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Somewhat experienced surfer, advanced snowboarder. “Surfy” describes fluidity and a state of relaxation -you’re not relying on body tension and precise turns, rather glide and response to the conditions. It’s more of a reactionary and passive state. As mentioned above, the board does much of the work. (Not to imply that surfing can’t be aggressive, proactive and hard charging).
 

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For me surfy is slashing in the powder on a powder board riding off the back foot - which is the closest to surfing that you can do on snow. I have surfed for most of my life and snowboarded for a few years. They are totally different things but a surfy snowboard is a loose snowboard that lets you float and slash in the soft snow or fresh powder.
This is correct. I surfed to a very competent/competitive level for numerous decades. As a result my riding style is probably greatly effected by my surfing evolution. Now......, I just love everything about snowboarding. I love smashing out back foot turns, slashes and re-entry type cutback S's which are so easy to transfer from surfing into the powder. When riding...., I'll always try to make my boards perform a bit "Surfy" by setting it back, making the tail feel light and cranking it of the back foot whenever I can.
 

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Discussion Starter #15
Absolutely fascinating. Your responses vary quite a bit. I thought surfy described a snowboard designed to mimic surfing in any terrain. Where you pick the best line for a surfy flow, laying in to your turns, ripping what's asking for it and leaving the rest be. As if you were ripping a perfect day on your shortboard, but the ride doesn't end in 30 seconds, it keeps on going through the trees, down the steeps ... and if all you have is groomers then you carve that up too. Pow is clearly preferred but not necessary in my book. Maybe it's a pipe dream. I thought the intent of companies pairing up with shapers was to explore what could be made to further this style of riding. I didn't think it was to just to sell pow boards made by shapers. Maybe it was though.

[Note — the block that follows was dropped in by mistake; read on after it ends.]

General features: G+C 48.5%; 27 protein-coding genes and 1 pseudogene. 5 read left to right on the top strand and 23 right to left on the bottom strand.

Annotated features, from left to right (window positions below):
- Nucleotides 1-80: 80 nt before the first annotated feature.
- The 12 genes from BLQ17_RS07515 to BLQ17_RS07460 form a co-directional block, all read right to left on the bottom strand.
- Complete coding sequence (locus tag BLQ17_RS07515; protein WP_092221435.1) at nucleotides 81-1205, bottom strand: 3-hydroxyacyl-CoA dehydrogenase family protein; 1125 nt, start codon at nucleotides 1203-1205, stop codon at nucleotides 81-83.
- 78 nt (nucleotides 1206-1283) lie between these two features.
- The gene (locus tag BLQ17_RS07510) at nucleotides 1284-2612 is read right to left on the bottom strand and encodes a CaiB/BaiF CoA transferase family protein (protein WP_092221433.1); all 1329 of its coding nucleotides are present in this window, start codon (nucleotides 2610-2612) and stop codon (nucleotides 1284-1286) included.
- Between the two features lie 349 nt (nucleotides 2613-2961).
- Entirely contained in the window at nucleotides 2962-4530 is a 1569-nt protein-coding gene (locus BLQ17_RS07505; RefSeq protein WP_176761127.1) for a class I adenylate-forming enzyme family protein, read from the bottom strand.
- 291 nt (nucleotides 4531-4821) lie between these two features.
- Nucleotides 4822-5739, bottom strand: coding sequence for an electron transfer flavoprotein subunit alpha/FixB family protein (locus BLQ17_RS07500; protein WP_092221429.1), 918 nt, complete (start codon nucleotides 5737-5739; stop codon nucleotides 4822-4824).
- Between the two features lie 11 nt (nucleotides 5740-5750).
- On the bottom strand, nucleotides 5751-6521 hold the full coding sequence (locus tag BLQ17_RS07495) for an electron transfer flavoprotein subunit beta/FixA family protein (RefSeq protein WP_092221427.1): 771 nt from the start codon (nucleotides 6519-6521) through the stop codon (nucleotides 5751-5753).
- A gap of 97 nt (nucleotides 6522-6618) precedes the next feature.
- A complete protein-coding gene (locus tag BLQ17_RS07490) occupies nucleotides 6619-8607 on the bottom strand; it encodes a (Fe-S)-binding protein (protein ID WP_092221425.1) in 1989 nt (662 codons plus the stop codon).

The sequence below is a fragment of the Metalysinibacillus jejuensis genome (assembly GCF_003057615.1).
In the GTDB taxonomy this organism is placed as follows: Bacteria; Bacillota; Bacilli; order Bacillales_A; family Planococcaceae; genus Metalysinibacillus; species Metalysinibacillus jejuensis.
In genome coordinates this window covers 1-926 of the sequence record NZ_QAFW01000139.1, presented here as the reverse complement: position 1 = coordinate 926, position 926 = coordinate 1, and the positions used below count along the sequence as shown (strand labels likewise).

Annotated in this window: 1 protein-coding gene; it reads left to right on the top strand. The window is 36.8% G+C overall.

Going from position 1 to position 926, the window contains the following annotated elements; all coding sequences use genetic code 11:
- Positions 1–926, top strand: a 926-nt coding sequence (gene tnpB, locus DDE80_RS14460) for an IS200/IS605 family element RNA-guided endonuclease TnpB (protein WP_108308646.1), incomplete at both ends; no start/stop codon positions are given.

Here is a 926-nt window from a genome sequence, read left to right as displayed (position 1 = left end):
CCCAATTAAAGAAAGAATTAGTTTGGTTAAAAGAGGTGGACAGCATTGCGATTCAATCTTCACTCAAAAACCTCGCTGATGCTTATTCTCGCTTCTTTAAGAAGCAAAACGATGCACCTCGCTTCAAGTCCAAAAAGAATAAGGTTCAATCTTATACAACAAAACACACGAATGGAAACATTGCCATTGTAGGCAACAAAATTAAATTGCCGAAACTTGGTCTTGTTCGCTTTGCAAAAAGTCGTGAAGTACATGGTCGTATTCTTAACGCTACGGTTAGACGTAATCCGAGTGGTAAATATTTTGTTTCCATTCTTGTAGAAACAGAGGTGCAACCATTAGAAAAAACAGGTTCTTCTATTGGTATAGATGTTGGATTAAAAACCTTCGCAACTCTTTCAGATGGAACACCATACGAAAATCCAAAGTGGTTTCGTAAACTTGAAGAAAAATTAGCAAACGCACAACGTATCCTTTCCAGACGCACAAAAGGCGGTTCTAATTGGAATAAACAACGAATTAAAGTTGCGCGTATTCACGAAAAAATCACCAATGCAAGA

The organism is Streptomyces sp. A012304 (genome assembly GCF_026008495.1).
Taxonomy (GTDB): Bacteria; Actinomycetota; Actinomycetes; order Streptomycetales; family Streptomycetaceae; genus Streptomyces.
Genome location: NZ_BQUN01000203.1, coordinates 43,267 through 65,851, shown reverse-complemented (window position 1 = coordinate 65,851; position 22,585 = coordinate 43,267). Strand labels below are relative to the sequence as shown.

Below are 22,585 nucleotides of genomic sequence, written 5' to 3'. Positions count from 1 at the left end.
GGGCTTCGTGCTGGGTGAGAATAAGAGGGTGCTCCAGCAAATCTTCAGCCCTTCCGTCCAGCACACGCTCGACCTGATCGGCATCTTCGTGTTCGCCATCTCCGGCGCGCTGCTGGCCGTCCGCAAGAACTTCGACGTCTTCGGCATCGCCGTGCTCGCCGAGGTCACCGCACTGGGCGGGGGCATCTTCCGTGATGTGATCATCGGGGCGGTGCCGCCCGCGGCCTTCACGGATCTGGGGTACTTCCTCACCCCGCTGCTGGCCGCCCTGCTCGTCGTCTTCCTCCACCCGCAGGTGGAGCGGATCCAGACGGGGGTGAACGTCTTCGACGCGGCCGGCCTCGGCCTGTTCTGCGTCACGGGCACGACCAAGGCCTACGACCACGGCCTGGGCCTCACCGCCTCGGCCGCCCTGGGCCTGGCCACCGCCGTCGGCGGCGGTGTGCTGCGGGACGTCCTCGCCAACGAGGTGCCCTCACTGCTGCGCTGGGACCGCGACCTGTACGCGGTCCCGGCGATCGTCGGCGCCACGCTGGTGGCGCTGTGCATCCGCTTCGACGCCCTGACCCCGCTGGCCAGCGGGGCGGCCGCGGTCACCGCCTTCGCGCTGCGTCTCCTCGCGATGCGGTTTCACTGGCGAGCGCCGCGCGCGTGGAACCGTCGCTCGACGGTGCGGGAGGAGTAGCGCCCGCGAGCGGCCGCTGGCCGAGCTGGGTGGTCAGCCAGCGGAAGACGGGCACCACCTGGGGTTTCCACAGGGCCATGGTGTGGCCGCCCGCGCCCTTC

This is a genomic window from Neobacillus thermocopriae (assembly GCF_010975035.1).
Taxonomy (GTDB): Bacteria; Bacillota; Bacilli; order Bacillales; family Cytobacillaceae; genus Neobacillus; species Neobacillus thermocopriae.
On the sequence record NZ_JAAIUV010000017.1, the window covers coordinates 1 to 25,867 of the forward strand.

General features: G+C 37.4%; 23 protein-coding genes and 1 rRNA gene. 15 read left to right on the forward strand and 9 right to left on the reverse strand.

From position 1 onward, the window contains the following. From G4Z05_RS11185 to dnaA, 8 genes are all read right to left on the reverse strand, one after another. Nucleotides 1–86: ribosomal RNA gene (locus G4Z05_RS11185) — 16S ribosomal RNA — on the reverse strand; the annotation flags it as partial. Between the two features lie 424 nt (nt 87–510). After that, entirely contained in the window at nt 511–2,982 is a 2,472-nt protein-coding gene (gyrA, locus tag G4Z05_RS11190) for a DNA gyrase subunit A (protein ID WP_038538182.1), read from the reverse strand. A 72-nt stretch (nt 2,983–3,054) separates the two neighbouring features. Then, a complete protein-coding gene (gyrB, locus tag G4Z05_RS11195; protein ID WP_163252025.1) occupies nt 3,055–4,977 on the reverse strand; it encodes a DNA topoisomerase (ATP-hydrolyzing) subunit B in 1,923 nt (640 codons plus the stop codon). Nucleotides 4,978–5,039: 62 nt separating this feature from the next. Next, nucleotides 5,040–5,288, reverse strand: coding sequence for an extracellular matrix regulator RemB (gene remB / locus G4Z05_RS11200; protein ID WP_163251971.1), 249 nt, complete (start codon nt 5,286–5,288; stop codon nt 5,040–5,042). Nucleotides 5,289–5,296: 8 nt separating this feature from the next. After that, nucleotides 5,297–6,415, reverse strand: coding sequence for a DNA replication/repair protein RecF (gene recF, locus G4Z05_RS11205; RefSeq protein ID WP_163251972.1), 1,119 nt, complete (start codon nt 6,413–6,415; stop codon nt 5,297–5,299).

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I don’t surf. I interpret surfy as sloppy. Imprecise turns. Bad carving. Also agree that everything is surfy in deep pow.
Absolutely not.

Doesn't have to be sloppy, or imprecise... and for sure it's not bad carving because it's not even carving. It's something different altogether, and can certainly be very precise and very clean.

Also, not everything is surfy in deep snow. But a board can only be truly surfy in deep pow.
 

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Absolutely fascinating. Your responses vary quite a bit. I thought surfy described a snowboard designed to mimic surfing in any terrain. Where you pick the best line for a surfy flow, laying in to your turns, ripping what's asking for it and leaving the rest be. As if you were ripping a perfect day on your shortboard, but the ride doesn't end in 30 seconds, it keeps on going through the trees, down the steeps ... and if all you have is groomers then you carve that up too. Pow is clearly preferred but not necessary in my book. Maybe it's a pipe dream. I thought the intent of companies pairing up with shapers was to explore what could be made to further this style of riding. I didn't think it was to just to sell pow boards made by shapers. Maybe it was though.
It can definitely be an 'approach' to riding.

See Travis Rice and Victor de le Rue.... not surfy.